DRAM to Remain in Short Supply

DRAMexchange analysts say they expect makers of dynamic RAM to increase capital expenditures in 2010, but two years of reduced spending by DRAM chip makers combined with a reviving PC market will result in no storage price reductions in the first half of 2010.

DRAM makers expect to increase capital expenditures 80 percent in 2010 over 2009 totals, raising spending to $7.8 billion from $4.3 billion, according to market analyst company DRAMexchange. Dynamic RAM chips are the most common type of computer memory.
While this is a promising sign of economic recovery for DRAM makers, DRAMexchange noted in a Dec. 24 news release that the projected $7.8 billion is still below the 10-year average of $10 billion per year and substantially below the $21.4 billion spent on capital expenditures in 2007.
DRAMexchange said it expects that capital spending will continue to expand to $12 billion in 2011 to 2012.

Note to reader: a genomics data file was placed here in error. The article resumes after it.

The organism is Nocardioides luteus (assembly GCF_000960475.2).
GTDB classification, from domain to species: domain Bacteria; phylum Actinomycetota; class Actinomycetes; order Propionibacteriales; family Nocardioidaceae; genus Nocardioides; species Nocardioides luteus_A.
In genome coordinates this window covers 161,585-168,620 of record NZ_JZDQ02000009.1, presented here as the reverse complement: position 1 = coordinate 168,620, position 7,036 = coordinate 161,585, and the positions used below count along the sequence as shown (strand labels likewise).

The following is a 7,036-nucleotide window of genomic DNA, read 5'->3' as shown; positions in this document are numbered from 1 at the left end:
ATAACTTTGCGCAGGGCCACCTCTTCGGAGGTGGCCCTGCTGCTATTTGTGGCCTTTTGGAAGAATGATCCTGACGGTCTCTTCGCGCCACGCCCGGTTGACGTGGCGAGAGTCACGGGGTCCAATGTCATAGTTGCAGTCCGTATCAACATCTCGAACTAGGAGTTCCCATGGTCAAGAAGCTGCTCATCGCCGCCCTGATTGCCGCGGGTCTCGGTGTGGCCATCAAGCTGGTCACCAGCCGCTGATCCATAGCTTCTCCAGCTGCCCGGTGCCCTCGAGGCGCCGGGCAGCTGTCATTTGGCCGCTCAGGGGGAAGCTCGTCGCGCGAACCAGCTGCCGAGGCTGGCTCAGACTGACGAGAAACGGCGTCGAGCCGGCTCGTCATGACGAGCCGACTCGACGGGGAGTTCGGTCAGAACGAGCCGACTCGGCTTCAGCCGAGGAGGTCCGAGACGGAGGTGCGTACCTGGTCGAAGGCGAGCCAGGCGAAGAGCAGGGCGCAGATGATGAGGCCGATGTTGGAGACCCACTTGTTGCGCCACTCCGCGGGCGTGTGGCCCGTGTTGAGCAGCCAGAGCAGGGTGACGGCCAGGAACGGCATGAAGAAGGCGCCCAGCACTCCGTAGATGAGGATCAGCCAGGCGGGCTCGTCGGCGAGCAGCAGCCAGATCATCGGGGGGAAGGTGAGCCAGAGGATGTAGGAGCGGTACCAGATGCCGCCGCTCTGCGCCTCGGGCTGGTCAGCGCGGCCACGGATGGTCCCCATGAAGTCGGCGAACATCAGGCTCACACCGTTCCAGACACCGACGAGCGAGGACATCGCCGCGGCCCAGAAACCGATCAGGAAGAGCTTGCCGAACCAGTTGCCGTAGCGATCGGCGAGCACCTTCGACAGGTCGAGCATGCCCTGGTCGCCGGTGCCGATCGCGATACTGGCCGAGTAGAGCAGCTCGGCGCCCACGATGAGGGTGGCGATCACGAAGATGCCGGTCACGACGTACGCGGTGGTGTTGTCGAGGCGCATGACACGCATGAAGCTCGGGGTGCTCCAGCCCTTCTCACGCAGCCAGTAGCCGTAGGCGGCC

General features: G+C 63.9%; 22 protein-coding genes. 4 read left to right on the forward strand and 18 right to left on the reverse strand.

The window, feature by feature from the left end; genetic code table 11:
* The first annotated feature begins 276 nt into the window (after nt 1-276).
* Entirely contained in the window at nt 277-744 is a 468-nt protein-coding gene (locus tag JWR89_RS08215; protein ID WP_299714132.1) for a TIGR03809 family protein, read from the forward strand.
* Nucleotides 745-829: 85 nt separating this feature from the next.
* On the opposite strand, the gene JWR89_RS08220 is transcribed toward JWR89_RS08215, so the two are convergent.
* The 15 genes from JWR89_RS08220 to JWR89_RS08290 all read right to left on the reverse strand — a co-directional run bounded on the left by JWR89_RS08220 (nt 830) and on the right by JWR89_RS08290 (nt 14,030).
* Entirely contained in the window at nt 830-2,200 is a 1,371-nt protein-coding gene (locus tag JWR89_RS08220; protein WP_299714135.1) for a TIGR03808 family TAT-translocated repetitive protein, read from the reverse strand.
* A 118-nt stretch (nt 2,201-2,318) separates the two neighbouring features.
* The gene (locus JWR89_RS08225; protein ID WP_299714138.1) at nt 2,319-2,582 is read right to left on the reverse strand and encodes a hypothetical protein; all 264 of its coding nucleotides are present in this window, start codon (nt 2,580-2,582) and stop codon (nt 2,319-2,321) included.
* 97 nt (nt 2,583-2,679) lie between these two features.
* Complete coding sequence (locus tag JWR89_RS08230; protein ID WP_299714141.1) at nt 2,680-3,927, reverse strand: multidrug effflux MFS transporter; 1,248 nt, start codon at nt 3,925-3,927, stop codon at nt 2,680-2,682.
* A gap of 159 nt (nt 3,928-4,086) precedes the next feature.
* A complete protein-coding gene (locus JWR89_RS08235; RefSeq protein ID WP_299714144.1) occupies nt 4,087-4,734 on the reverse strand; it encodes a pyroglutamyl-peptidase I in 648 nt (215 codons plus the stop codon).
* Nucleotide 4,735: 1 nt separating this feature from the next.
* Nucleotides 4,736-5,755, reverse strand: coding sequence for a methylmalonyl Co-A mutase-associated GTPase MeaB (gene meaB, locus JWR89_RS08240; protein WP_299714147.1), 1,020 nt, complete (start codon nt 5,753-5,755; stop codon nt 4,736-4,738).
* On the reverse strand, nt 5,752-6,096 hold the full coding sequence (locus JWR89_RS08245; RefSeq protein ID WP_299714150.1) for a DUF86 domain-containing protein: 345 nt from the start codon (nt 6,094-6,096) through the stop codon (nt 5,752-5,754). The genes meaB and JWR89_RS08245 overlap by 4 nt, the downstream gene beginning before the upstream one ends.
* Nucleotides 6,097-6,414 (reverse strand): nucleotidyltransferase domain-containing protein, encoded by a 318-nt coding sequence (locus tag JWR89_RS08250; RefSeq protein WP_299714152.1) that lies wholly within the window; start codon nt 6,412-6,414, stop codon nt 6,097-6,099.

The expansion of DRAM capital spending, though, will not result in lower prices as expanding demand for personal computers and the reduced capital spending of DRAM makers in recent years will combine to keep demand high, the company said.
According to DRAMexchange, PC shipments will grow 13 percent in 2010. While standard notebook sales will grow only 0.6 percent, netbook sales are expected to hit 22 percent.
"We think DRAM will likely face serious shortage in [the second half of 2010], triggered by the hot PC sales, and PC-OEMs may pull up the inventory level in 2Q09 to handle the shortage for 2H10," DRAMexchange said. "This situation will result in the warming-up effect for slow season in 2Q10. DRAM price[declines] will likely be eased in 2Q10. That is, DRAM vendors will have great opportunity to remain [profitable] for [the] whole year."